An adjunct lecturer teaches college-level classes as a contractual hire, rather than as a tenure-track professor. Teaching includes developing a course syllabus, designing strategies to impart knowledge to students, advising students as needed, testing them and completing course administration. Colleges and universities have two categories of professors: tenure-eligible and non-tenure track. Adjuncts are hired to teach classes but can never be considered for a permanent tenured position within an academic department. Many schools limit the number of classes an adjunct lecturer can teach per semester.
In an academic setting, the concept of a lecturer is the functional equivalent of a professor, in most instances. A lecturer teaches a class based on a course syllabus. Occasionally, a school will use the title of lecturer to indicate a person who teaches a course that runs over a shorter time period than a regular course and may award a smaller number of academic credits. For example, if classes at a college typically run for twelve weeks and award four credits, a lecture might run for four weeks and award two credits. In that instance, the class moderator might be called an adjunct lecturer, rather than an adjunct professor.
Adjunct faculty perform the same classroom tasks as permanent faculty. This includes teaching and advising students, designing courses, managing classes and performing general administrative duties as required by the school. An adjunct lecturer is distinguishable from other faculty because of the non-guaranteed nature of his employment and the lighter workload that he often carries.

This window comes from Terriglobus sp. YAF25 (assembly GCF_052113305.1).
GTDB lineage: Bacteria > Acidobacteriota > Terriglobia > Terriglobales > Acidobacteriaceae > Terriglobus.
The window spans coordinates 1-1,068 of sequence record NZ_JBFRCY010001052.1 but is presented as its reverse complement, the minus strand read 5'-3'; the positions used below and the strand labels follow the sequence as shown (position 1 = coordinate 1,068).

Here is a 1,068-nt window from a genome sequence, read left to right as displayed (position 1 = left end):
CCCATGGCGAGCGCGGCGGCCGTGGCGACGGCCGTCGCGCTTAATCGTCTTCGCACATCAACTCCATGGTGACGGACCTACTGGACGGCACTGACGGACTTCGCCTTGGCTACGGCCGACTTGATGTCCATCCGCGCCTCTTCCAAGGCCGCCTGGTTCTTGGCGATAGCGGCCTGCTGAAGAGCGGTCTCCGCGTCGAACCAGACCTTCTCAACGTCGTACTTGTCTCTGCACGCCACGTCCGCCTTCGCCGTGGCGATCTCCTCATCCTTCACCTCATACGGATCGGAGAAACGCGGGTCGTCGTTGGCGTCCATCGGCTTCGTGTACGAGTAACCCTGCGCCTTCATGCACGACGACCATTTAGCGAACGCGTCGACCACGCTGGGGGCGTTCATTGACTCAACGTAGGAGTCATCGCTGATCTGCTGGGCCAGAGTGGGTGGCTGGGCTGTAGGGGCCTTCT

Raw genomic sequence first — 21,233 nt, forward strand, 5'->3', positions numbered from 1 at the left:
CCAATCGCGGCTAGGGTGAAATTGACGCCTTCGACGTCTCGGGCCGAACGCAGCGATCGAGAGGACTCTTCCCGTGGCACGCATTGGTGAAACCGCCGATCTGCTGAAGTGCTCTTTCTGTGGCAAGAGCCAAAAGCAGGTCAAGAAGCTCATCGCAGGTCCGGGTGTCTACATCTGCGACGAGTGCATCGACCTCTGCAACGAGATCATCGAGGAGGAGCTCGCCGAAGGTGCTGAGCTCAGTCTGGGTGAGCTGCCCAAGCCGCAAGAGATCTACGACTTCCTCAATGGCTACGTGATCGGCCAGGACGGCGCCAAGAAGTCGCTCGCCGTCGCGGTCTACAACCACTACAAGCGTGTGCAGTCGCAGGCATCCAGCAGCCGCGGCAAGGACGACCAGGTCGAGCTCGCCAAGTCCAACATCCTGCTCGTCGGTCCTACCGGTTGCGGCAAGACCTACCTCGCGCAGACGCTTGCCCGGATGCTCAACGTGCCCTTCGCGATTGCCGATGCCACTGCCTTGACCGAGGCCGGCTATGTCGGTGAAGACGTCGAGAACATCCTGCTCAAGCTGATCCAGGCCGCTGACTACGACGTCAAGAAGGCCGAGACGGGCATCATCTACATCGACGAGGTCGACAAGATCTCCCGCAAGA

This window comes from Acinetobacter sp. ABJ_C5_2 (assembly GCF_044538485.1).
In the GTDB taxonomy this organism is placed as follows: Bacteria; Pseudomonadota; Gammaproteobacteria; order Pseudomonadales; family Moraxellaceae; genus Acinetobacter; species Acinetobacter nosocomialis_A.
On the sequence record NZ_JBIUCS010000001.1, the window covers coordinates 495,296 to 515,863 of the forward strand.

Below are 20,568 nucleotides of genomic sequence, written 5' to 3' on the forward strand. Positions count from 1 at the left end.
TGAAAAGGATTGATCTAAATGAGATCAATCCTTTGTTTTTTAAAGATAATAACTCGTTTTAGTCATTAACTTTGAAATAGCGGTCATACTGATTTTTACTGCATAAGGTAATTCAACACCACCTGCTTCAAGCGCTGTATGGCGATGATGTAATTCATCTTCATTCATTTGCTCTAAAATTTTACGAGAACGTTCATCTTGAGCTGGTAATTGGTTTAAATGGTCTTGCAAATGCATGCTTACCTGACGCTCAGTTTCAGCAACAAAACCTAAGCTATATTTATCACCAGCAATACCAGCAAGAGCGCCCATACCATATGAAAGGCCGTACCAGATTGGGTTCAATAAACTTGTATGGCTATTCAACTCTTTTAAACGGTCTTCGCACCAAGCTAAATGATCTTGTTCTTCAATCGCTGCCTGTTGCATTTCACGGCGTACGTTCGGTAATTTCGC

Typically, an adjunct lecturer works in the position as a supplement to a regular job. Sometimes, adjuncts are recognized experts in their fields and teach classes as special guests who have practical world experience. Many schools only allow an adjunct lecturer to teach one or two classes during a semester. The limited work load means they are rarely full-time faculty.
While an adjunct usually performs the same functional duties in the classroom as a tenure-track professor, there are differences in duties outside of the classroom. Part-time adjuncts are typically not involved in the management of academic departments. They are not required to sit on committees or participate in volunteer activities that further the goals of the school. Most importantly, an adjunct lecturer does not have a requirement to publish academic articles, like tenure-track faculty. Adjuncts in academia are often treated the same way as part-time employees in other industries and are not included in the workplace hierarchy in the same way as permanent employees.